An anonymous commenter left a comment about something that she was shocked and quite bothered by during her c-section. Here is the portion of the comment that I'd like to share:
After my husband and baby left the room and they took down the sheet, I looked
down and saw that my legs were in "frog" position and people were pushing on my
stomach and looking between my legs. I was so upset that no one told me what
they doing or gave me more privacy (the room was still full of people and I had
made it really clear I have vulnerability issues.) Is this normal practice? Do
you often see medical people doing things to c-section patients' bodies without
telling them? It seems like they should treat you the same as they do when they
do an exam or vaginal delivery.
To answer your question: yes, this is normal practice. How it was done in regards to not informing you, no that isn't normal. At least where I work. And this got me thinking about sharing with everyone what happens when you have a c-section. Seeing that 1 out of every 3 pregnant women end up with one in our country, I think it's important to have an idea of what to expect.
The following is how I've seen c-section preparation done in places where I've worked. Also, if the c-section is emergent things are just happening quickly by numerous nurses and doctors with no particular order with little explanation to what prep is going on. So just use this as a general guide and keep in mind that different hospitals do things differently and emergencies tend to blow some of the normalcy of the preparation out the window.
It usually takes two hours to "prep" someone for a c-section when it's a scheduled event. It doesn't need to because in an urgent situation (not emergent but we need to move quickly) it takes all of 20 minutes if that. But, whatever. I think the two hour prep time is to give the obstetrician and the anesthesiologist some wiggle room to run a little behind. It also makes things easier on the nurse most of the time if all she is doing is admitting you and doing all the prep stuff.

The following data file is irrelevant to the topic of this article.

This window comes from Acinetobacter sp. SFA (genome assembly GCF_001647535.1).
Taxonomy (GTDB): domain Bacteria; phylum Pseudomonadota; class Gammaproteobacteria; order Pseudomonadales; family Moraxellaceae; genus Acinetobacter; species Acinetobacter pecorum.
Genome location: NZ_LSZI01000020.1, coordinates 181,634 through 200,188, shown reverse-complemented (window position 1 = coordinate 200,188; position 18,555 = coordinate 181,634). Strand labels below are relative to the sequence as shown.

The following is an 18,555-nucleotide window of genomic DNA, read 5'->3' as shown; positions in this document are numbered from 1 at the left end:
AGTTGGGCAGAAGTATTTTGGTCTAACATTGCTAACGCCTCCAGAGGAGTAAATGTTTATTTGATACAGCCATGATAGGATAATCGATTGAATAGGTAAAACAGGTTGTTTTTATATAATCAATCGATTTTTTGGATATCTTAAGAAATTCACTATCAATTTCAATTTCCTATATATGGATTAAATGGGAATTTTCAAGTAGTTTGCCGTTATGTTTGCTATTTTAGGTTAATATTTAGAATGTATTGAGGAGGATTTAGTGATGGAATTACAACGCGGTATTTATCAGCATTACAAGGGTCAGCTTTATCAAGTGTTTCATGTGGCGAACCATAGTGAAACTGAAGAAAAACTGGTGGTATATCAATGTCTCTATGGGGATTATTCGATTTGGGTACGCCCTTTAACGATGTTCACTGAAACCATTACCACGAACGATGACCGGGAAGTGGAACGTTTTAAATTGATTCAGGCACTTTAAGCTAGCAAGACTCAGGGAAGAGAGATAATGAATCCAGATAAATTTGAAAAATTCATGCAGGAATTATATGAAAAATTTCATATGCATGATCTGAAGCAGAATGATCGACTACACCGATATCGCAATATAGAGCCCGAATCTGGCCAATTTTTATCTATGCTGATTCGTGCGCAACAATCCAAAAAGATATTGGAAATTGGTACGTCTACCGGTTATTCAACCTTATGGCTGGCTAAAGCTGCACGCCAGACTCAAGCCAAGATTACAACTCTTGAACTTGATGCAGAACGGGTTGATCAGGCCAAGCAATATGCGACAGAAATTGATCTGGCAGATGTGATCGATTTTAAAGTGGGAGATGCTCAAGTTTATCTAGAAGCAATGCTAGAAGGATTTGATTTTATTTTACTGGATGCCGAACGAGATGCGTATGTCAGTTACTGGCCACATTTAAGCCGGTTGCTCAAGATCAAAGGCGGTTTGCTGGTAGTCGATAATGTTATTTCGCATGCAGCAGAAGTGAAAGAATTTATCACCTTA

So first thing done putting the baby on the fetal monitor and getting an NST. But most nurses will just leave the woman on the monitor until you head over to the OR. An IV is started, and fluid is begun. Anesthesia likes to have lots of fluid run in before heading into surgery, so at least one liter is run in at a minimum. Paper work crap is done, like the nursing assessment, advance directives, consents, etc. A "clip" is done of the pubic area (it's better to have the nurse do than do it yourself; home razors are full of bacteria and cause microscopic nicks in the skin....a perfect set up for post-op infections, especially for the big girls who have a pannus hanging over the area to be cut.). A foley catheter is put into the bladder to make sure the bladder stays small to reduce the risk of nicking it during surgery. It also is needed after having a spinal because you'll not be able to pee for up to 18 hours post-surgery. Some places are kind and have the nurses put the catheter in after the spinal. I much prefer this because it's kinder to the woman and it's what I'd want if I was the one getting a section. But some places or doctors don't "allow" this because they are afraid that after the spinal is placed that the woman's blood pressure will plummet or the baby will nose dive and they don't want some nurse futzing around with a foley when they want to start cutting. And frankly, some nurses prefer to do it prior to going into the OR because it's one less thing they have to do once they get into the OR; the role of that nurse during the first 10 minutes in the OR are numerous because she's the one setting everything up, being asked (or told) to do 10 things at once. This is anxiety provoking to some.